CSE307 (Spring 2014)
Principles of Programming Languages

[ General Information | Lecture Schedule | Handouts | Resources | Requirements ]

General Information

Course description: This course is an introduction to programming language design and implementation. From the design point of view, we will study language features as tools for expressing what and how to compute. From the implementation point of view, we will discuss interpreters for understanding language features and discuss compilers as tools for mapping language features onto computer hardware. The course will touch on a variety of languages in different programming paradigms. Rather than dwell on the features of any particular language, we will focus instead on understanding the commonalities and differences among languages, the reasons for them, and the implications of them. Students will do programming assignments, mostly in Python, to better understand language features and language processing. | Prerequisites: CSE219 and CSE220. | Credits: 3. | Official description.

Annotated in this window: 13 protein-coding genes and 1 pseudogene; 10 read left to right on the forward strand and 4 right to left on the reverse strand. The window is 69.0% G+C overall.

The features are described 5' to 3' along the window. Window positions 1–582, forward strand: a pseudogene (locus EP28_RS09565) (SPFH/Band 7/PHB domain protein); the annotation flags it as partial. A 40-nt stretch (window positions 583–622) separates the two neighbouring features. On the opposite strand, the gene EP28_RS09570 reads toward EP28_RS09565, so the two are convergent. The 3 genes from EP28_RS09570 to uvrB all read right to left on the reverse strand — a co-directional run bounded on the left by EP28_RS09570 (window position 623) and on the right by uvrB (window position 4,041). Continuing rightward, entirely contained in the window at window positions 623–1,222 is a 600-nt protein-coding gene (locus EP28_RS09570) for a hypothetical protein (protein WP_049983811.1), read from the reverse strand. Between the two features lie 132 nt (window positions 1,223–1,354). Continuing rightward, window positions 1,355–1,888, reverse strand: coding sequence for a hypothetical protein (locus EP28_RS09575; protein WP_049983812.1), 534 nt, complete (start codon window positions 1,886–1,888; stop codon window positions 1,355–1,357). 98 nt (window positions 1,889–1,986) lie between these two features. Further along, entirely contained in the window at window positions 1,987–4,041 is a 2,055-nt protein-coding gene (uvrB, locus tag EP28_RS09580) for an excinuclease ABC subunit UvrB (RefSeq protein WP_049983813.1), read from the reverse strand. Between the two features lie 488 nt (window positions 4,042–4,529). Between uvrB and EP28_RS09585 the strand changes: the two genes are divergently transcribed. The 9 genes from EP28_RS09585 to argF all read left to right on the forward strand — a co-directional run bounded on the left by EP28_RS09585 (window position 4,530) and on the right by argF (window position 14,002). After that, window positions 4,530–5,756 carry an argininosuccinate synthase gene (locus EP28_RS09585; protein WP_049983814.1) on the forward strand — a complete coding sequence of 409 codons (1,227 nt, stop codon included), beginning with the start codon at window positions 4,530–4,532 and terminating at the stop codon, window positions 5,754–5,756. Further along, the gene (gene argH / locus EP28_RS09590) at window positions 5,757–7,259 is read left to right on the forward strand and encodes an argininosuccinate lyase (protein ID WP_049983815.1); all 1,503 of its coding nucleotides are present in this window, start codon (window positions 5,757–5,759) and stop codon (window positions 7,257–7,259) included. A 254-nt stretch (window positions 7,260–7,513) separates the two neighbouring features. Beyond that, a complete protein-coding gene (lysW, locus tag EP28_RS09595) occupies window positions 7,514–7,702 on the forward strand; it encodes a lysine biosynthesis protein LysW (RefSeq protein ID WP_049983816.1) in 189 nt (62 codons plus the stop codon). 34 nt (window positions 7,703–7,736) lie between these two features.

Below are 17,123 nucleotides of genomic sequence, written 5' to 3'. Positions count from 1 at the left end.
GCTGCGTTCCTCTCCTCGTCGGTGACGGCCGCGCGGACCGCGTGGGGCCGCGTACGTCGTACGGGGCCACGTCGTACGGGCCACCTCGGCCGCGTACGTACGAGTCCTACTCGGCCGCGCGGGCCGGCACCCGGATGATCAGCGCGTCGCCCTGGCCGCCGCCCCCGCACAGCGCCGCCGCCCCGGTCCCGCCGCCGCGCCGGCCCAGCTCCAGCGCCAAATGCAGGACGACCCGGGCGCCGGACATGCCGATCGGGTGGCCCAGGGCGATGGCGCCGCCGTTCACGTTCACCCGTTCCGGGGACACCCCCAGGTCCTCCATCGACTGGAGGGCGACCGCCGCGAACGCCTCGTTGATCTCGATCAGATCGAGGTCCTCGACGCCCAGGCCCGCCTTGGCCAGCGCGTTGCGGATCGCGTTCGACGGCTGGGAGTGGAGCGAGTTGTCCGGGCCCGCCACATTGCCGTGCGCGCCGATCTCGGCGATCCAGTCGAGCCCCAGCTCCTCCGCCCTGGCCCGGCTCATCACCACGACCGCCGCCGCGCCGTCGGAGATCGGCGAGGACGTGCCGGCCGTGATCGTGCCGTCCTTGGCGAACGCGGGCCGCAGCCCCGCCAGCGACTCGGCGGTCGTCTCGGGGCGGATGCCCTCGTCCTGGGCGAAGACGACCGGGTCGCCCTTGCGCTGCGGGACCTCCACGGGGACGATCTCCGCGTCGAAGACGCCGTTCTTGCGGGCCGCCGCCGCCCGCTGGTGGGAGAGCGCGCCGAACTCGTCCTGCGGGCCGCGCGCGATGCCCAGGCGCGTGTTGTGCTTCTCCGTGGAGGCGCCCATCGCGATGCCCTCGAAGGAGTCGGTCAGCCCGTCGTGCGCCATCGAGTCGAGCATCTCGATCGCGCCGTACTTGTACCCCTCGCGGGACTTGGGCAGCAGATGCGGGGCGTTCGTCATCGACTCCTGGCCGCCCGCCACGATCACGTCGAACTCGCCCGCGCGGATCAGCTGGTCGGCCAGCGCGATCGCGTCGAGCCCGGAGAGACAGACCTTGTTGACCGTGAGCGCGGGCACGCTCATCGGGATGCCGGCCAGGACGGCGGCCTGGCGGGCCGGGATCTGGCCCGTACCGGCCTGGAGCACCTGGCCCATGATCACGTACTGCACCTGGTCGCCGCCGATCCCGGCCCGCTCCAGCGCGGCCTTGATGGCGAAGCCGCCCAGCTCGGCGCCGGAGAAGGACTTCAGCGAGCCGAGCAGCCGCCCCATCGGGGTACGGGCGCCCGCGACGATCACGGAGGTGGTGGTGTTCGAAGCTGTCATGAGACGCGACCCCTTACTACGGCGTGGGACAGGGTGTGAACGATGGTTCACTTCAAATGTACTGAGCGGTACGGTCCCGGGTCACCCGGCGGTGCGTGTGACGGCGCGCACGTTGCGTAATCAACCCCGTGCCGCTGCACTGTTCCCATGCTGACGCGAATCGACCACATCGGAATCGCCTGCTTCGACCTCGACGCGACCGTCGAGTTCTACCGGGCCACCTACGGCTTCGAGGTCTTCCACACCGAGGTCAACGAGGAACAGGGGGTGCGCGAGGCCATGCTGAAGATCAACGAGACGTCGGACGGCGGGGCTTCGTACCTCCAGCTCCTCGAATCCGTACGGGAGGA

Instructor: Annie Liu | Email: liu@cs.stonybrook.edu | Office: Computer Science 1433 | Phone: 631-632-8463. | Office hours: Mon 12:30-12:55PM and 2:20-2:50PM, Thu 1:10-2PM, Fri 12-12:55PM, email for an appointment, or stop by any time I'm around.

TA: Abbas Razaghpanah | Email: arazaghpanah@cs.stonybrook.edu | Office hours: Mon Wed 4-4:45PM, Computer Science 2110.
Grader: Cyril Thomas | Email: cyrthomas@cs.stonybrook.edu

Lectures: Mon Fri 1:00-2:20PM, in Computer Science 2120.

Textbook: Programming Language Pragmatics by Michael Scott. Third Edition, Morgan Kaufmann Publishers, 2009. This is an excellent textbook that covers both language design and implementation.

Grading: Lecture critiques, in-class exercises, programming assignments, 2 quizzes, and a final, worth 5%, 10%, 15%, 2 x 20%, and 30%, respectively, of the grade. Extra credit work will be given as appropriate. Partial credit will be given for partial work. Reduced credit for late assignments, 20% off per day.

Course homepage: http://www.cs.stonybrook.edu/~liu/cse307/

Lecture Schedule

Unit 1 (1/27, 2/7): Overview. Ch.1. Assignment 1

Unit 2 (1/31, 2/7): Python. Python Tutorial.

Unit 3 (2/10, 2/21): Syntax. Ch.2. Assignment 2

Unit 4 (2/24, 2/28): Semantics. Ch.4, 14.3.1.

Review (2/28, 3/3). Assignment 2 due

Quiz 1 (3/7): In-class exam. You can prepare one hand-written personal "crib sheet".

Unit 5 (3/10, 3/14): Names. Ch.3. Assignment 3

Unit 6 (3/24): Python. Python Tutorial.